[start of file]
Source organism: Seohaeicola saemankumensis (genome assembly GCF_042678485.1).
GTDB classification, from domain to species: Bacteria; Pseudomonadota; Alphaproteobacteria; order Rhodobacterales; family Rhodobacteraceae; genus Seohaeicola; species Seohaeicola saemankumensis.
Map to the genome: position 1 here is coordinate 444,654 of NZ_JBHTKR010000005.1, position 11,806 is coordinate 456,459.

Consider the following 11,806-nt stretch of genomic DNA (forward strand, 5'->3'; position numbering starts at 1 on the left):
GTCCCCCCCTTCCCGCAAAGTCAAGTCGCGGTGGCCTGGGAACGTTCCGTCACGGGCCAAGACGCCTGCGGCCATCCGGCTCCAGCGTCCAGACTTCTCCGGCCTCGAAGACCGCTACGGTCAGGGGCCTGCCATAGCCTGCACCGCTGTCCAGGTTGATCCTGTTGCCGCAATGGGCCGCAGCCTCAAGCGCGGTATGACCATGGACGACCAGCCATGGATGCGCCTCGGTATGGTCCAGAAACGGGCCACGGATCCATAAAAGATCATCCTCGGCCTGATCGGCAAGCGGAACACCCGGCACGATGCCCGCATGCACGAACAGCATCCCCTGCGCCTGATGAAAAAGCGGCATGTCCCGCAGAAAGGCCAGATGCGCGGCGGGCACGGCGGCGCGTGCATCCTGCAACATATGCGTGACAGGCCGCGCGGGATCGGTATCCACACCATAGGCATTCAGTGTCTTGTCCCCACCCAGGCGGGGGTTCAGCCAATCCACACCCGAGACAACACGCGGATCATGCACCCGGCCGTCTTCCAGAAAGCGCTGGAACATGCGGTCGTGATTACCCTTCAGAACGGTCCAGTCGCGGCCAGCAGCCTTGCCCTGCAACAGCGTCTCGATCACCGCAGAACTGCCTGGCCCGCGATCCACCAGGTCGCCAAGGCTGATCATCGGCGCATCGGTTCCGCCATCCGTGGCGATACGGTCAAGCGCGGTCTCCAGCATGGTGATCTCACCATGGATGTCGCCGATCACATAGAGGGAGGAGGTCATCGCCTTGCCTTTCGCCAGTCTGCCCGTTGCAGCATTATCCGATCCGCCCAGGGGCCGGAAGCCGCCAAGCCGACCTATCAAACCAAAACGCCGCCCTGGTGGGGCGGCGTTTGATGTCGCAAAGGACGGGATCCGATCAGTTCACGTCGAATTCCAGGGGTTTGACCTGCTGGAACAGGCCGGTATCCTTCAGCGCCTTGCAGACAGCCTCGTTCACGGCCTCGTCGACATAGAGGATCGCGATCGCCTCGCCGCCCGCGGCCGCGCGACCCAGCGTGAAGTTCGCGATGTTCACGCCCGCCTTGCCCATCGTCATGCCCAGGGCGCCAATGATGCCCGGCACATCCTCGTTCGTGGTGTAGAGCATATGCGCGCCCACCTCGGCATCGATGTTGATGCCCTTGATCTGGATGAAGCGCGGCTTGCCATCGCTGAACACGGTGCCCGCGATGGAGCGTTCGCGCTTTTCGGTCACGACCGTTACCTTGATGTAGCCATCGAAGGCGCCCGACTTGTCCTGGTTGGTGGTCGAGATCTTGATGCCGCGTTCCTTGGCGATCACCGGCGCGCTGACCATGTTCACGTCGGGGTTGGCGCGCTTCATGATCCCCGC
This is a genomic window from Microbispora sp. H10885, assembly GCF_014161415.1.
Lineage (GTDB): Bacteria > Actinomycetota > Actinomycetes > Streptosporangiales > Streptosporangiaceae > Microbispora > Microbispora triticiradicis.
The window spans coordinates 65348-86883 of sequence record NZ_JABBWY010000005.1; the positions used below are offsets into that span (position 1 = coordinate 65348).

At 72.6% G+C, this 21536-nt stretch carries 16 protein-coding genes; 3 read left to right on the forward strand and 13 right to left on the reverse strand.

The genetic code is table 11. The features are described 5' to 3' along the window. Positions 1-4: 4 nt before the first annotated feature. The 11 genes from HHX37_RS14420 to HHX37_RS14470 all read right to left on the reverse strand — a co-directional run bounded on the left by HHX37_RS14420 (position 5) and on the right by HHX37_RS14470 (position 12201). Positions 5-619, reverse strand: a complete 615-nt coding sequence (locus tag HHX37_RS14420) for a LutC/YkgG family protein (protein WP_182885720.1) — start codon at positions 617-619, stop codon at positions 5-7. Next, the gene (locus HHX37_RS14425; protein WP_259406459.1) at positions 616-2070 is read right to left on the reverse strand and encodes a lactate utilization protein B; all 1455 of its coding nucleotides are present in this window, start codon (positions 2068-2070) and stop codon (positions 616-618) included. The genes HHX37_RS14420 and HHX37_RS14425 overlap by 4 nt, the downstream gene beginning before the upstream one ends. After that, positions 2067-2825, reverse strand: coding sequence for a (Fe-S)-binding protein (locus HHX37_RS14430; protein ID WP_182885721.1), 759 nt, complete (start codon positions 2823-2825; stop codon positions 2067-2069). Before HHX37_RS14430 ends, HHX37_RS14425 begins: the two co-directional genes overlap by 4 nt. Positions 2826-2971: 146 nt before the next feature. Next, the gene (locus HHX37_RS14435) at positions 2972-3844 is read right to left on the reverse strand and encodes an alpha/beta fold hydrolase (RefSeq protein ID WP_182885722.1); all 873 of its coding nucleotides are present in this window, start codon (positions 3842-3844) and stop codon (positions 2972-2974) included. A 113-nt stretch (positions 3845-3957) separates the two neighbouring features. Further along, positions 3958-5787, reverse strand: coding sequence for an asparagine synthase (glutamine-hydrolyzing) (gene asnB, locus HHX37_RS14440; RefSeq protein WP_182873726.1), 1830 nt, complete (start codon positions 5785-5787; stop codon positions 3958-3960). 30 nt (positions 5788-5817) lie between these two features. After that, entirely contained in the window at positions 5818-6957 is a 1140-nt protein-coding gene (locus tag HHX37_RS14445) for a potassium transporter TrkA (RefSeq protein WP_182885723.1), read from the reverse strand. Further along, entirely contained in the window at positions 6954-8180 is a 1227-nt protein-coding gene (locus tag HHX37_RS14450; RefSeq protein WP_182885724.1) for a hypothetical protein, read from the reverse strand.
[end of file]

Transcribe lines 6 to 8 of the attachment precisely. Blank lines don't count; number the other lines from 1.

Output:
This is a genomic window from Microbispora sp. H10885, assembly GCF_014161415.1.
Lineage (GTDB): Bacteria > Actinomycetota > Actinomycetes > Streptosporangiales > Streptosporangiaceae > Microbispora > Microbispora triticiradicis.
The window spans coordinates 65348-86883 of sequence record NZ_JABBWY010000005.1; the positions used below are offsets into that span (position 1 = coordinate 65348).